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DiGiCo Live Series Digital Consoles


Engineer/author Kevin Madigan on the job on a recent tour with a D5 Live and a D1

DiGiCo’s D1 and D5 Live Series comprise comprehensive, versatile digital consoles with outstanding sonic quality and intuitive operation. They can be found on prestigious productions ranging from Broadway shows to stadium rock tours. Here are a few tips and bits of advice I’ve picked up after mixing on these boards during the past few years.


This is simple but I can’t overemphasize its importance: Save all those changes you make to your mix several times during and then after soundcheck, and be descriptive in how you use names. The project folder could be the name of the city you’re in, and the session file names and description reflect when they were done. Later, when you’re searching for something, a logical file-naming system will make your life easier. For example, Project folder: ny; file name:; description: RadioCity FOH. It’s also a good idea to keep a regularly updated copy of your commonly used sessions, preset files and socket files on a separate USB memory stick.


When I’m setting up my initial session, I always allow for two additional mono and stereo sends than I initially need, if resources allow. The same applies to groups. It’s useful to have a template setup that’s close to what you’ll finally need. It could be an FOH setup with your favorite effects sends and returns already assigned, or a monitors setup with graphic EQs already inserted across the aux sends.


There’s often a “money” channel at a show. If you have a lot of channels to deal with on different banks and want to keep track of the money fader, then copy it to the same fader position in each bank on that input surface and “gang” them together to make sure changes on one are reflected in all. They’ll be automatically included in any control groups already set up for the original channel.


Want a parametric and a graphic EQ across your master LR? Here’s how: Insert the graphic as normal over the master. In matrix inputs, choose the master L and R for inputs to matrix 1 and 2, respectively. Send L to matrix 1 output at 0 dB and R to matrix 2 output at 0 dB. Select your output socket via the matrix outputs. Raise matrix 1 and 2 faders to 0 dB. Insert processing channel 1 across matrix 1 output and then insert processing channel 2 across matrix 2 output. Enable the parametric EQ. Raise processing channel 1 and 2 faders to 0 dB and — if desired — gang these channels so that changes are common to both parametrics. You now have a regular LR graphic and a 6-band parametric with which to play.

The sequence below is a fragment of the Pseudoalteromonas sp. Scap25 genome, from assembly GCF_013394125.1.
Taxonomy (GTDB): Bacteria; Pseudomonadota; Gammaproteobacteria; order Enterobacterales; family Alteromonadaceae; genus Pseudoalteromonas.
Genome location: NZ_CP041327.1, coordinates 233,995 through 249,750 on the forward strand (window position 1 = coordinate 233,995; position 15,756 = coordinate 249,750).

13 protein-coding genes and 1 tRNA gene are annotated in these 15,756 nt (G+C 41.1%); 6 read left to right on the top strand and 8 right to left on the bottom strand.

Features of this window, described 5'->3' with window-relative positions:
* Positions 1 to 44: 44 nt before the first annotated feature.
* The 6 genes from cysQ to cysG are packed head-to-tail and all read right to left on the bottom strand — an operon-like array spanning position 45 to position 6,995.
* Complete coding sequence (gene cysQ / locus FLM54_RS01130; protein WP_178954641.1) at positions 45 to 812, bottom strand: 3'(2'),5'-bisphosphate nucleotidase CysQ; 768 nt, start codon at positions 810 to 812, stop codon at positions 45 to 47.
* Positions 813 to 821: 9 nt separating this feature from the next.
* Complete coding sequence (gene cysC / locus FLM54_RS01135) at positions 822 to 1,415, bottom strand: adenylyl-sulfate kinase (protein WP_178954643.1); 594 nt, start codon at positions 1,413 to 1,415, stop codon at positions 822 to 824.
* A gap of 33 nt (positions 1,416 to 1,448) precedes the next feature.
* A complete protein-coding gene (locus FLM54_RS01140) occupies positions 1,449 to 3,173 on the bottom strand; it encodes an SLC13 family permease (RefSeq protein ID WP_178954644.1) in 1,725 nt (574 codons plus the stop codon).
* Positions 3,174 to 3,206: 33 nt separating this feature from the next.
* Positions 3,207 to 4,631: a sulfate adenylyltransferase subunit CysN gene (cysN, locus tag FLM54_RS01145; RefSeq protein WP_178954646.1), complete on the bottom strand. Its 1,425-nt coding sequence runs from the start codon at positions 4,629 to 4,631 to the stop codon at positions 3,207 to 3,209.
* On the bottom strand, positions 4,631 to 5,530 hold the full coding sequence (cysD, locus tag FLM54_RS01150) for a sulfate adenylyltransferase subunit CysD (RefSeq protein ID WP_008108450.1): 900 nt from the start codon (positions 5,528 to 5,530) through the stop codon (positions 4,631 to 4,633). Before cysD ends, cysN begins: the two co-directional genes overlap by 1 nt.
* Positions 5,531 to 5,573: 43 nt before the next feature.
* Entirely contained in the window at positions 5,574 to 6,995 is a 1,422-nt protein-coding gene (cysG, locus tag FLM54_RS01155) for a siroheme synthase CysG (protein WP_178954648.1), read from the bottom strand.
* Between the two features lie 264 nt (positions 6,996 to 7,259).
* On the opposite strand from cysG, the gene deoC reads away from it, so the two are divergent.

MADI lines offer a convenient way to send returns from the house to monitor boards. To begin, you’ll need three MADI cables: one for MADI signals from the stage rack to FOH, one for word clock (although this is not needed with Version 4 software) and one for the return signals from FOH to monitor world. Next, you’ll need to include a line in the sockets files at FOH and monitors: MADI 3 = 48. This will give you 48 ins and outs on MADI 3. Connect MADI 3 out on the FOH console to MADI 3 in on the monitor console. Now you can output your master L/R at FOH to MADI 3-1 and MADI 3-2, and these can be picked up on the monitor console and routed to processing and amplifiers onstage.


Using plug-ins is easily done on a D1 or D5 — all you’ve got to do is edit your sockets file and have MADI 4 declared as plug-ins 1 through 56. Then, using an RME HDSP MADI card in a PC or Mac lets you connect your DAW. Using the DAW provides access for eight units deep per channel. This allows you to connect up to 56 channels of plug-ins, either directly in your DAW package or as extra VST bundles or third-party cards. The connection is just as simple: just two BNC cables. The plug-ins will appear anywhere they may be required on the console: send/returns, groups, auxes, matrix, etc.


You can easily record up to 112 channels of audio over two MADI lines. Again, all you need is a MADI card (such as RME’s HDSP) in a computer running some DAW software. I use Steinberg Cubase 4, which records in the broadcast WAV format that’s compatible with just about every pro digital editing system. Depending on what recording software you’re using, you can program a macro on the D1/D5 to fire a MIDI patch to start/stop recording.

I recently worked on a project with a recording engineer who wanted a split directly to Pro Tools. At the time, I thought this might be a costly venture requiring a load of extra AES outputs in my stage rack until I heard about SSL’s XLogic Delta Link MADI HD, which, as its name implies, is a MADI-to-Pro Tools HD converter. All I needed was this single-rackspace chassis, SSL’s simple MADI opti-co-ax adapter, two BNC cables to connect to the console and two HD cables for my Pro Tools. This gave me 56 tracks of record and playback. If I want 112, then I just double up — easy.

Kevin Madigan is a touring sound engineer, system tech and sometime acoustic consultant based in Los Angeles and Dublin.